The MSM is a collection with a great history. A whole series of diverse acquisitions formed the basis of a collection that to this day, despite many setbacks extending into the recent past, remains one of the great German mineralogical collections.

Paul von Groth, director of the State Collection since 1880, names the following collections in his guide to the State Collection, published in 1891, whose merging resulted in the holdings of that time:

  • the Leuchtenberg collection from Eichstätt with particularly many and valuable Russian mineral specimens, e.g. gold specimens from the Urals, platinum nuggets, a variety of Russian gemstone minerals such as emerald, topaz, phenakite and tourmaline,
  • the former electoral natural history cabinet from Mannheim
  • a unique collection of silver ores from the Markirch mines owned by the Lords of Rappoltstein
  • the mineral cabinet of the Bergeleven Institute in Munich.
  • specimens from the ducal mineral cabinet at Zweibrücken with especially nice specimens of the rare mineral moschellandsbergite
  • various donations by King Ludwig I, for example the meteorite from Schönenberg,
  • already existent old collection holdings, especially minerals from the former Bavarian mines in today’s Tyrol and Salzburg,
  • the collection of the mountain council of Hohenbalken from Innsbruck with about 4,000 pieces, including many beautiful alpine specimens,
  • an extensive collection of Norwegian minerals, especially from the famous deposit district of the Langesundfjord, which could be purchased through the mediation of the then best expert of these minerals, Professor Brögger,
  • Donations from the Bavarian Mining, Metallurgical and Salt Works Administration,
  • Donations from the Directorate of Oberberg in Bavaria,
  • Donations from the Royal Prussian Mining Administration in Staßfurt,
  • as well as a large number of private donations.

Within this list, the Leuchtenberg collection stands out due to the quality of its pieces, a small part of which can still be seen today, and therefore special attention should be paid to its history.

The Leuchtenberg Natural History Cabinet at Eichstätt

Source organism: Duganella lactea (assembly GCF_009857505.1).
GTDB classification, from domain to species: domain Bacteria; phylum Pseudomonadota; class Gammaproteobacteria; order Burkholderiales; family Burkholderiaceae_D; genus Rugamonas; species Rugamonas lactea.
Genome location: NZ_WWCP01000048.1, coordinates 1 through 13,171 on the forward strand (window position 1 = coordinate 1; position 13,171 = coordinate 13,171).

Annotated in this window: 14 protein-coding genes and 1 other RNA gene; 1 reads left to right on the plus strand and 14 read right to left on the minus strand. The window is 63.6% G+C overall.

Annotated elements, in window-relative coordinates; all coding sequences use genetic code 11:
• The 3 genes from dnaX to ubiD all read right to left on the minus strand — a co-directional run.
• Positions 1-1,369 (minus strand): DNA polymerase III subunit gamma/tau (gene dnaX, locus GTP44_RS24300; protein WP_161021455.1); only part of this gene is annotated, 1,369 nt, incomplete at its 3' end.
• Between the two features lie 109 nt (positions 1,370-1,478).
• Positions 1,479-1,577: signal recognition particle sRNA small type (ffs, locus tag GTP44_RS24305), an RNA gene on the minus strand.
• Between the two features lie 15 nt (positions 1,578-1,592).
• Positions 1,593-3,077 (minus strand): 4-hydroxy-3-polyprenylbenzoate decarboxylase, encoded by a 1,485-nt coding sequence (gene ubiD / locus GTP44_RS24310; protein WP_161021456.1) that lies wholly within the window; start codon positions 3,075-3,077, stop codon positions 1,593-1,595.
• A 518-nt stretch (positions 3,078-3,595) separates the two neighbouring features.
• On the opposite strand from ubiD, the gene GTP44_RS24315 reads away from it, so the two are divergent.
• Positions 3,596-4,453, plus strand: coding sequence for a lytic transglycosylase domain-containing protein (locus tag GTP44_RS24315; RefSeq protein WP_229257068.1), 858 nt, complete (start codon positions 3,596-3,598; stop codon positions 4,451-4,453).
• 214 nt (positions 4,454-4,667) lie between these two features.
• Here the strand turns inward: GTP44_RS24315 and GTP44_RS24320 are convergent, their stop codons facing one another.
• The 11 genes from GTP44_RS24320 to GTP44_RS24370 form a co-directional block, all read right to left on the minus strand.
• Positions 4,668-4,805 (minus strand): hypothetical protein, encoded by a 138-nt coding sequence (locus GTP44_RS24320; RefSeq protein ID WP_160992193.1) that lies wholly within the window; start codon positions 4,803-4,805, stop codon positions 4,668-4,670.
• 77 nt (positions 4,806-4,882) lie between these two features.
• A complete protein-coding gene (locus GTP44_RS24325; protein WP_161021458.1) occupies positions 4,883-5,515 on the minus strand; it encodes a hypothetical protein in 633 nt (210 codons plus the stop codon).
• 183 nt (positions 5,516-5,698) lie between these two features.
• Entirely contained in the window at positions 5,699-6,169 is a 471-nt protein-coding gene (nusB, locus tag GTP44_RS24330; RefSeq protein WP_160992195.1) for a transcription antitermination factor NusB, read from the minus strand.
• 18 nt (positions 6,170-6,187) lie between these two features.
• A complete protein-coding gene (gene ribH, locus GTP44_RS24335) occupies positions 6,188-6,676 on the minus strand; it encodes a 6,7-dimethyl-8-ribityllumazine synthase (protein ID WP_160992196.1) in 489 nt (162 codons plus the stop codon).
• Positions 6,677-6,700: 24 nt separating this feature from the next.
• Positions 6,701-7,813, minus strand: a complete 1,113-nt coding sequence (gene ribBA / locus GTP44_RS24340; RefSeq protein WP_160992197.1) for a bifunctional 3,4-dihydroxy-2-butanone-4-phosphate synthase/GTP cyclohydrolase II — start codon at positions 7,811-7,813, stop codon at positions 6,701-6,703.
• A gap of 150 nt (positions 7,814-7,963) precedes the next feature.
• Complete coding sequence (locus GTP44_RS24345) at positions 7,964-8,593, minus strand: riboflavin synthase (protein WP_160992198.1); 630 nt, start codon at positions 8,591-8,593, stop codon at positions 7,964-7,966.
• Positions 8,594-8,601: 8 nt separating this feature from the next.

The founder of the Leuchtenberg Natural History Cabinet was Eugéne de Beauharnais, son of Josephine de Beauharnais and stepson of Napoleon. He married Auguste Amalie, the daughter of the at that time Elector Maximilian Josef of Bavaria. Eugéne, who was Viceroy of Italy under Napoleon, had to flee after Napoleon’s defeat and settled with his family in Munich. In 1817, on the occasion of the birth of his son Maximilian, his father-in-law, the Bavarian king (Bavaria had been elevated to a kingdom in 1806), bestowed upon him the title of Duke of Leuchtenberg and Prince of Eichstätt. However, very little is known about the nature and extent of the mineralogical collections of the first Duke of Leuchtenberg, who died in 1824 at the age of only 42. The collection was continued by his eldest son August von Leuchtenberg. When his sister Amalie Auguste married the Brazilian emperor Dom Pedro I in 1829, he accompanied her on her trip to Brazil. There, his extensive collecting activities, which concentrated especially on minerals, were particularly promoted and supervised by his brother-in-law and some scientists accompanying him. The result were countless crates with excellent mineral specimens, which were sent to Eichstätt to enrich the Naturalienkabinett. After August’s sudden death at the age of 25, the title and collection passed to his younger brother Maximilian, who was also an avid mineral collector. In 1839, he married the Grand Duchess Maria Nikolaevna, a daughter of the Russian Tsar Nicholas I.